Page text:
When I was a teenager, I began learning about classical music by listening to radio programs in the evening. Often the shows would begin with an overture or “light classic”, such as the Light Cavalry Overture (which our school band played), or the William Tell Overture (the “Lone Ranger” to me). There was also a […]

The Music and Sounds of the Vietnam Era

Like many other Americans, I have been tuning in to the documentary The Vietnam War by Ken Burns and Lynn Novick this past week. This 10-part series depicts the grim realities of the Vietnam War at home and abroad, and the soundtrack of the movie transports one back to the late 1960s quite perfectly. With […]

American Composers and Musicians from A to Z: A (Part 1)

The following is a guest blog post from the new section head of the NLS Music Section, Juliette Appold. Have you ever thought about listing classical and contemporary composers by their last names from A to Z? How about identifying American composers from A to Z? And how about filling the alphabet with names of […]

A Gem in the Music Appreciation Collection

One of the most nerve-racking events I ever experienced as a music student was participating in master classes. I remember one class in particular vividly; the feeling of slight panic as the master class teacher repeated for the fourth time, “no, not like that, try again.” I could hear the audience shifting in their seats […]

There’s No Song Like an Old Song

I’m always reminding myself how fortunate I am to live in an area that offers not only great classical music, theater and dance performances, but many popular music performers make a stop, especially during the summer. Being a child of the sixties, rock and roll concerts usually meant performances in smoky nightclubs (missed out on […]

It’s Summertime!

Now that the hockey season is officially over, there is only one major sport that is capturing the nation’s attention: baseball! I find that baseball is synonymous with summer, as it’s been played in the summer months for generations. I’m sure I’m not alone recalling warm summer evenings spent gathered around the radio listening to […]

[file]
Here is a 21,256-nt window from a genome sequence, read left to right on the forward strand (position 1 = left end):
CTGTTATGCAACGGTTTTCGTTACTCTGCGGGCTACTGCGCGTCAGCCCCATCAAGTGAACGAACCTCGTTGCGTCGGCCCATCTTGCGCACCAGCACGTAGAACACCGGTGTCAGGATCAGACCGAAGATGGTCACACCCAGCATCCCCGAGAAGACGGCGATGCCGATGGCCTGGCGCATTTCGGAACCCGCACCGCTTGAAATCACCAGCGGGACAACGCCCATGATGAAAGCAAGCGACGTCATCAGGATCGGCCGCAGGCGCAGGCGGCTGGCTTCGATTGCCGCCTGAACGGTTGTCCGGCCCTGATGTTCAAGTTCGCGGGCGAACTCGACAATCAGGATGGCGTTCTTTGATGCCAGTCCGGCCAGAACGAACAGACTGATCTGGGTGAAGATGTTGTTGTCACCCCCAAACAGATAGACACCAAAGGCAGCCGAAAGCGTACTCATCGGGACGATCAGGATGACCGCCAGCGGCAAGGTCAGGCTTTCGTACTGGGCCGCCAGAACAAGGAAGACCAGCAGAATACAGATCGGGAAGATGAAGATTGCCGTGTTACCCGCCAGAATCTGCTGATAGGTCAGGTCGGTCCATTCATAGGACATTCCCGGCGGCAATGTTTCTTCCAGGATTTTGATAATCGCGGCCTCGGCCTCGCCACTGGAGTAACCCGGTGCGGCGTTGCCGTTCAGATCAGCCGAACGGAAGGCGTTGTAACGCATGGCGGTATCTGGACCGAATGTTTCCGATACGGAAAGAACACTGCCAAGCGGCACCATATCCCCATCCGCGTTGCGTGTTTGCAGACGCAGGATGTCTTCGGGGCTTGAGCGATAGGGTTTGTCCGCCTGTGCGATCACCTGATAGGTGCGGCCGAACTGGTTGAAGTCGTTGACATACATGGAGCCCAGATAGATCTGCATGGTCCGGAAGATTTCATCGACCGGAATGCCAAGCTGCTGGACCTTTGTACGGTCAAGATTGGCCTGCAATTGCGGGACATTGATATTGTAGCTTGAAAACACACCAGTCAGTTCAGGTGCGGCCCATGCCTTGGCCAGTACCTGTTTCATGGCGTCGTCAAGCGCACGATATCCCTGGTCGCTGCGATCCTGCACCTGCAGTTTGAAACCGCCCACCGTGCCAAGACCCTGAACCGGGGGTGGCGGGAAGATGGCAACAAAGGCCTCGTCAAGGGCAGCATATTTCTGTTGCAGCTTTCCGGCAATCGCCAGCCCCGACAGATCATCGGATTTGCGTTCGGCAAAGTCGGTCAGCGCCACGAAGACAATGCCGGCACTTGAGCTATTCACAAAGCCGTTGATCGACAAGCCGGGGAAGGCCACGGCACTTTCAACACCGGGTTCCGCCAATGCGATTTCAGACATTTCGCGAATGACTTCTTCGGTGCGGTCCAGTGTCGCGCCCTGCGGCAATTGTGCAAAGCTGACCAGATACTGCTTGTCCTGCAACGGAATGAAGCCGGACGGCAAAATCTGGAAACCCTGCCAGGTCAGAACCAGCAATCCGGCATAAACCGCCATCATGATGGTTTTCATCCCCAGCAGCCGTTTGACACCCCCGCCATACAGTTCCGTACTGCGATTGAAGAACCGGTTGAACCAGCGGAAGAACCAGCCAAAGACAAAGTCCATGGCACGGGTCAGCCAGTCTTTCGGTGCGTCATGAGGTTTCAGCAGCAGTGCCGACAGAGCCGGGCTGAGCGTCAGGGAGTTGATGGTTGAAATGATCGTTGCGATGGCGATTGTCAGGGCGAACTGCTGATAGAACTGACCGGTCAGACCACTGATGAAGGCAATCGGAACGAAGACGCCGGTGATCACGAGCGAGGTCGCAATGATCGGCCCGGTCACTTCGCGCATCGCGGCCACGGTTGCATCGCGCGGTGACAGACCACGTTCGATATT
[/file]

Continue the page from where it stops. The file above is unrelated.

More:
Vacation Listening, and Much More

On May 13, I was baking cookies and listening to the Met Broadcast of Strauss’s Der Rosenkavalier. One of the announcers explained that this production would take place not in the 18th century, but in 1911, the year it was composed (also the year that Mahler died, I thought to myself). And that’s when it […]

New Titles from Bill Brown

For this week’s blog, the staff of the Music Section decided it would be a good idea to update our readers on some of our newly added titles from Bill Brown. These books are not on BARD. However, they are all available on digital cartridge. If you see something that interests you, please get in touch […]

An American Classic: Irving Berlin

We’ve discussed show-tunes, Broadway, and the Great American Songbook on the blog before, but we have yet to talk about perhaps one of the most influential composers of American standards: Irving Berlin, who happens to celebrate his 129th birthday today. Along with penning a few Broadway scores, including the score for Annie Get Your Gun, […]